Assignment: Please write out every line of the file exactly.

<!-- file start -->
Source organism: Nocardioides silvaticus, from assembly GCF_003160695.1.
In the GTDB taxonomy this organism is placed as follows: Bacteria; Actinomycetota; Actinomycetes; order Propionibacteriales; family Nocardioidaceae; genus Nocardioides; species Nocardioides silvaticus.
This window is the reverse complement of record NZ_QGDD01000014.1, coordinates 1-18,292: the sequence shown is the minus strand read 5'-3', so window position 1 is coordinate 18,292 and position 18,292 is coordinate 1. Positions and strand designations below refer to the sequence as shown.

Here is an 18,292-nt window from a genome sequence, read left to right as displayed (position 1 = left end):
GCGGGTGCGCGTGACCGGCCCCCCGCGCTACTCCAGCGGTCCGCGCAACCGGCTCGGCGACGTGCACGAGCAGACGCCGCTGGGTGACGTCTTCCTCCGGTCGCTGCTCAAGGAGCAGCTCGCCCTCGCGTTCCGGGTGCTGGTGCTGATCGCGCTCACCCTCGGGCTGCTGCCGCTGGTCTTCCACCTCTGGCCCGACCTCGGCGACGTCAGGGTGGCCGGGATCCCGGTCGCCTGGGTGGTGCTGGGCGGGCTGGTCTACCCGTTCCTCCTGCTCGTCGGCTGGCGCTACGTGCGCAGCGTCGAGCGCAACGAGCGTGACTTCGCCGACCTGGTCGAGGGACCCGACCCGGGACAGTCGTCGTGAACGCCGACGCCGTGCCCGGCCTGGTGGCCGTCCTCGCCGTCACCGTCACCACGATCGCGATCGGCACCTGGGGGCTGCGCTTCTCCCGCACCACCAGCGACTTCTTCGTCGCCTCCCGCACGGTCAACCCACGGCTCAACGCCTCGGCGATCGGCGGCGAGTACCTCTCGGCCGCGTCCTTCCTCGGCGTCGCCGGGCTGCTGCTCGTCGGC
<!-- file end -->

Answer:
Source organism: Nocardioides silvaticus, from assembly GCF_003160695.1.
In the GTDB taxonomy this organism is placed as follows: Bacteria; Actinomycetota; Actinomycetes; order Propionibacteriales; family Nocardioidaceae; genus Nocardioides; species Nocardioides silvaticus.
This window is the reverse complement of record NZ_QGDD01000014.1, coordinates 1-18,292: the sequence shown is the minus strand read 5'-3', so window position 1 is coordinate 18,292 and position 18,292 is coordinate 1. Positions and strand designations below refer to the sequence as shown.

Here is an 18,292-nt window from a genome sequence, read left to right as displayed (position 1 = left end):
GCGGGTGCGCGTGACCGGCCCCCCGCGCTACTCCAGCGGTCCGCGCAACCGGCTCGGCGACGTGCACGAGCAGACGCCGCTGGGTGACGTCTTCCTCCGGTCGCTGCTCAAGGAGCAGCTCGCCCTCGCGTTCCGGGTGCTGGTGCTGATCGCGCTCACCCTCGGGCTGCTGCCGCTGGTCTTCCACCTCTGGCCCGACCTCGGCGACGTCAGGGTGGCCGGGATCCCGGTCGCCTGGGTGGTGCTGGGCGGGCTGGTCTACCCGTTCCTCCTGCTCGTCGGCTGGCGCTACGTGCGCAGCGTCGAGCGCAACGAGCGTGACTTCGCCGACCTGGTCGAGGGACCCGACCCGGGACAGTCGTCGTGAACGCCGACGCCGTGCCCGGCCTGGTGGCCGTCCTCGCCGTCACCGTCACCACGATCGCGATCGGCACCTGGGGGCTGCGCTTCTCCCGCACCACCAGCGACTTCTTCGTCGCCTCCCGCACGGTCAACCCACGGCTCAACGCCTCGGCGATCGGCGGCGAGTACCTCTCGGCCGCGTCCTTCCTCGGCGTCGCCGGGCTGCTGCTCGTCGGC